BAGHDAD, Iraq – When ISIS assailed its way through swaths of war-torn Iraq eight years ago, the world witnessed the haunting images of the Yazidi minority with thousands slaughtered in cold blood in the arid crevices of the Sinjar Mountains and thousands of girls and women kidnapped into the tortuous confines of ISIS sex slavery.
But what we did not hear much about is that a similar plight inflicted the very closed and deeply conservative Turkmen minority population as well. And today, some five years after the terrorist group was declared territorially defeated in Iraq, the community is still grappling with the painful aftermath and with very little resources devoted to their healing.
“They really have been forgotten,” one high-ranking Iraqi diplomat tells me with a heavy sigh.
The mood of grief is thick.
The Turkmen leaders have begun to voice their concerns in an attempt to generate some additional help in locating their missing loved ones and bringing closure, but little is known about the number of their missing.
“When ISIS started to occupy the Nineveh Plain, they started to displace the Shia Turkmen. More than a thousand are still missing now,” says Faisal Mahmoud, who runs the “Peaceful Committee” in the city of Tel Afar, 40 miles west of Mosul, where much of the Turkmen populace resides. “Officially, there are 533 names registered as missing. But we know there are many more than that.”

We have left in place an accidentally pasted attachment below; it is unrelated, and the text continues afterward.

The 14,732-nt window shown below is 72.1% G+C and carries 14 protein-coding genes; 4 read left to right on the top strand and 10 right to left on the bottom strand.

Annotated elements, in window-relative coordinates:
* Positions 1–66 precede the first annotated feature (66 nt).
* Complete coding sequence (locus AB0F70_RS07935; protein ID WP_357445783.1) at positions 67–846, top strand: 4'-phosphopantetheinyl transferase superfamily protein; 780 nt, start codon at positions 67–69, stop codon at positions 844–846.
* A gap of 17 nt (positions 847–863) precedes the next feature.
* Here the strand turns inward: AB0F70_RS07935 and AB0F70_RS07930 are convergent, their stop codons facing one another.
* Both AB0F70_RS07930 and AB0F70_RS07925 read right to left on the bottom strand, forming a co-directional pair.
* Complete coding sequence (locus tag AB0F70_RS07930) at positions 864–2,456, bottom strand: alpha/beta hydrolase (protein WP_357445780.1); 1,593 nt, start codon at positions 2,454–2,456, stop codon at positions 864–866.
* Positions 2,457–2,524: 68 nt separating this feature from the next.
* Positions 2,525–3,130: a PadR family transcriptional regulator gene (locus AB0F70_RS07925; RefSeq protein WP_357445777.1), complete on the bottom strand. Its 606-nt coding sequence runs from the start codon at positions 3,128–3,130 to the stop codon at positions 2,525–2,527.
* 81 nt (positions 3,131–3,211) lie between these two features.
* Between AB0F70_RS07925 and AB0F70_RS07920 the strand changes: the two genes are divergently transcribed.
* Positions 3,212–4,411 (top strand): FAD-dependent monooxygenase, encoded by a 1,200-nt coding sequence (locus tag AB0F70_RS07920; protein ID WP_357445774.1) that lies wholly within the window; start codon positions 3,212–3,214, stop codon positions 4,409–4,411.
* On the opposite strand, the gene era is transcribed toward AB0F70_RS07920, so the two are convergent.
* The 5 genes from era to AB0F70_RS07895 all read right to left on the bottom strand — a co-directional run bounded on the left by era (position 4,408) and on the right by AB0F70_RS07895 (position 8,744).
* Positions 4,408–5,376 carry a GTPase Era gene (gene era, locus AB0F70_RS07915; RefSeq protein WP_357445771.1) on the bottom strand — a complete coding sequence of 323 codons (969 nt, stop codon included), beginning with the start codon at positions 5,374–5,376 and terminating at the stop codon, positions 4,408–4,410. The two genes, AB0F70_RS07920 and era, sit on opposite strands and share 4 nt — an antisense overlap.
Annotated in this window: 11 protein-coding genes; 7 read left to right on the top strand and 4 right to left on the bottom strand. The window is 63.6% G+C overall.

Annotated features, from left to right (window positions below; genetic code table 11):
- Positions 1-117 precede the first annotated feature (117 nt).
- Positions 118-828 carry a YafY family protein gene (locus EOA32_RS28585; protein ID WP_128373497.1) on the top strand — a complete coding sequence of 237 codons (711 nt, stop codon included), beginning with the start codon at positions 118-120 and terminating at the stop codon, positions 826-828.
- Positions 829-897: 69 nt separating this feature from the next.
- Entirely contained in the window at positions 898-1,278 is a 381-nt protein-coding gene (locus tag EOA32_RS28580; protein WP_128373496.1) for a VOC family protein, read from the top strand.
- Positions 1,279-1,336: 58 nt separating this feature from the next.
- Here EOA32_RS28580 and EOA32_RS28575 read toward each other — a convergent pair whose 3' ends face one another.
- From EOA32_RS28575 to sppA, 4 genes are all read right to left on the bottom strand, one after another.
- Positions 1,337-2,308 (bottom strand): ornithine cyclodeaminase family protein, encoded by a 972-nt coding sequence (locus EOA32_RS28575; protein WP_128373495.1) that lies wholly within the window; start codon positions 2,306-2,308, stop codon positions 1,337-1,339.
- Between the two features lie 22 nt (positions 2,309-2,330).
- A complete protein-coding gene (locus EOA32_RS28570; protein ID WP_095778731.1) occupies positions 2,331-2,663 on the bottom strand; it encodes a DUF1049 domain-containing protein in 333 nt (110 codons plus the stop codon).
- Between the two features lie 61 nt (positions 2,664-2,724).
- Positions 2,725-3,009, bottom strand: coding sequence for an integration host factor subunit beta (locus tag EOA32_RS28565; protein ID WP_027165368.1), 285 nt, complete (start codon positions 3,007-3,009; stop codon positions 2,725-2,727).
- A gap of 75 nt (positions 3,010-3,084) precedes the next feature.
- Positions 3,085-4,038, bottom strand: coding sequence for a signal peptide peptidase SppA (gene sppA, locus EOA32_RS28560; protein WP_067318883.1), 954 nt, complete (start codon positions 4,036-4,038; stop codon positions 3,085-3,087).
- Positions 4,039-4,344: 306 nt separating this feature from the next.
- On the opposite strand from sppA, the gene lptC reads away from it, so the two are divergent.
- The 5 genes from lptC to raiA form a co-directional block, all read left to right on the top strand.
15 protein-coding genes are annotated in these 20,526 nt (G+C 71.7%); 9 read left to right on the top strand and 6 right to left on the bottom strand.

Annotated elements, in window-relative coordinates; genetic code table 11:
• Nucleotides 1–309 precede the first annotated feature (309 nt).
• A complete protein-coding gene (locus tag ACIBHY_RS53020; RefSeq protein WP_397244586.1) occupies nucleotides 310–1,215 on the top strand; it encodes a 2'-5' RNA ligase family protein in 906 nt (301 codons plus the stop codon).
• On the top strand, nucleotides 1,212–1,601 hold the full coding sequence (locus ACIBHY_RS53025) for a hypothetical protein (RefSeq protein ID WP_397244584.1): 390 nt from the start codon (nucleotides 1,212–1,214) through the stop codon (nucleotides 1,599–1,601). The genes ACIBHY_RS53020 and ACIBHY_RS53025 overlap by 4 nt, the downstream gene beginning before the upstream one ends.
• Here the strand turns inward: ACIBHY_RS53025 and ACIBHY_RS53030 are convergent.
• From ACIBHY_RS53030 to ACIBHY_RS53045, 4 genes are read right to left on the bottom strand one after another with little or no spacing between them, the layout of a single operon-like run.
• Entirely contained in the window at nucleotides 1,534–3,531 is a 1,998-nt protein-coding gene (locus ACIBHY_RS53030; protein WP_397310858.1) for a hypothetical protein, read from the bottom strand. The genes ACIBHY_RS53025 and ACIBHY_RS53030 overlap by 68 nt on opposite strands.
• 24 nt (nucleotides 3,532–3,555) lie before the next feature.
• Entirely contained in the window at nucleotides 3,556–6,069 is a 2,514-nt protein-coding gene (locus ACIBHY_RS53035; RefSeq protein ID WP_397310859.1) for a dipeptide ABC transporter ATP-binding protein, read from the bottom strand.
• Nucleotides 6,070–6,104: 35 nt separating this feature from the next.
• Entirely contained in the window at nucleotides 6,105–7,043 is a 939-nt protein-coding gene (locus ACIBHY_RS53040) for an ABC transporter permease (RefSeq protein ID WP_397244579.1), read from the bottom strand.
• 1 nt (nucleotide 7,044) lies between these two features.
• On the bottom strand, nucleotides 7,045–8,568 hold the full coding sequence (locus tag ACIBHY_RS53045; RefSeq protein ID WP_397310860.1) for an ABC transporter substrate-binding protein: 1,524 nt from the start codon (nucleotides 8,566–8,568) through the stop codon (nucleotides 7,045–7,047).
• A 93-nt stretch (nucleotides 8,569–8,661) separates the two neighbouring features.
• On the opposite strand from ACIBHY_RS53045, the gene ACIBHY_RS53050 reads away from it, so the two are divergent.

Salim Mohammad Salah, another Turkmen activist and Director of the Orphanage Foundation in Tel Afar, confirmed such a number and explained that hundreds more have not registered due to the fear, shame, and uncertainty that surrounds women being captured by ISIS.
He notes that of the several thousand girls and women taken amid the burning summer of 2014, only 22 have returned to their community.
In hushed tones, activists explain that several girls and women held by ISIS were forced to undergo abortion by doctors working for the terrorist group. Some Yazidis who were rescued or returned were made to go through the procedure – even in late-term – given that children of ISIS, unlike the mothers, would not be accepted. Furthermore, Iraqi law mandates that children must assume the religion of their fathers, and Yazidis do not accept converts.
However, Turkmen leaders explain that none of their women have returned pregnant or with children, and they fear that many will not come back out of fear of the social ostracization that awaits them.
“Some have come home because they already did the abortion under the sexual abusers,” Salim explains, grief catching his throat. “But if they have kids, they will not return.”
Three years ago on a crisp late autumn afternoon in Baghdad, a Turkmen Iraqi parliament member named Fawzi Akram first told me of the hundreds of women that were missing.
“But we aren’t talking about it,” Akram said softly, tiny, dark crescent moons forming under his eyes, his body stooped as if being burdened by the world. “If our wife or sister was raped, we cannot talk about it.”
Years later, little has changed. Being sexually abused has a stigma that is too deep.
The Turkmen are Iraq’s third largest ethnic group, after Arabs and Kurds. About 60 percent identify as Sunni Muslims, while the rest are Shiites. Those in the latter group were brutally attacked by ISIS. The Turkmen have long suffered persecution, whether by militias following the 2003 war or previously under Saddam Hussein’s pan-Arab project. Their numbers, around 600,000 before the war began, have since dropped sharply.
In addition to holding many as spoils of war in a similar vein to the Yazidis, hundreds – boys, girls, men, and women – were subject to the most unimaginable horrors under the ISIS reign. Of all the military tactics, laying siege to the Shia Turkmen was among the cruelest.